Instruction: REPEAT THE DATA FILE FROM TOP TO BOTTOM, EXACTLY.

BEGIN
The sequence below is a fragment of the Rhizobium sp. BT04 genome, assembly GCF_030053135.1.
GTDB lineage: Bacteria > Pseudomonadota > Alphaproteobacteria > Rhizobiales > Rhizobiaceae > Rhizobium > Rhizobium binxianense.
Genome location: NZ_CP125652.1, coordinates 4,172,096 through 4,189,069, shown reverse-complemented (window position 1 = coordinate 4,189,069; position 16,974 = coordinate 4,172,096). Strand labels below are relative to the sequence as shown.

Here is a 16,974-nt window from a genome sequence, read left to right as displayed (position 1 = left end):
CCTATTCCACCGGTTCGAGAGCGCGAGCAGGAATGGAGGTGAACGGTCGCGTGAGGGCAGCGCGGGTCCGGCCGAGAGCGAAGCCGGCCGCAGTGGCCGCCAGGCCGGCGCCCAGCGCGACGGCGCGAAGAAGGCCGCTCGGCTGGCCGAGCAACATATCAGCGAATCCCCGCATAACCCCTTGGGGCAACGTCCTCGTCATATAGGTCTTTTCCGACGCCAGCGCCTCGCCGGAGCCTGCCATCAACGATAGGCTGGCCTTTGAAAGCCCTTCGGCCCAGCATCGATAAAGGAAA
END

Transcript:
The sequence below is a fragment of the Rhizobium sp. BT04 genome, assembly GCF_030053135.1.
GTDB lineage: Bacteria > Pseudomonadota > Alphaproteobacteria > Rhizobiales > Rhizobiaceae > Rhizobium > Rhizobium binxianense.
Genome location: NZ_CP125652.1, coordinates 4,172,096 through 4,189,069, shown reverse-complemented (window position 1 = coordinate 4,189,069; position 16,974 = coordinate 4,172,096). Strand labels below are relative to the sequence as shown.

Here is a 16,974-nt window from a genome sequence, read left to right as displayed (position 1 = left end):
CCTATTCCACCGGTTCGAGAGCGCGAGCAGGAATGGAGGTGAACGGTCGCGTGAGGGCAGCGCGGGTCCGGCCGAGAGCGAAGCCGGCCGCAGTGGCCGCCAGGCCGGCGCCCAGCGCGACGGCGCGAAGAAGGCCGCTCGGCTGGCCGAGCAACATATCAGCGAATCCCCGCATAACCCCTTGGGGCAACGTCCTCGTCATATAGGTCTTTTCCGACGCCAGCGCCTCGCCGGAGCCTGCCATCAACGATAGGCTGGCCTTTGAAAGCCCTTCGGCCCAGCATCGATAAAGGAAA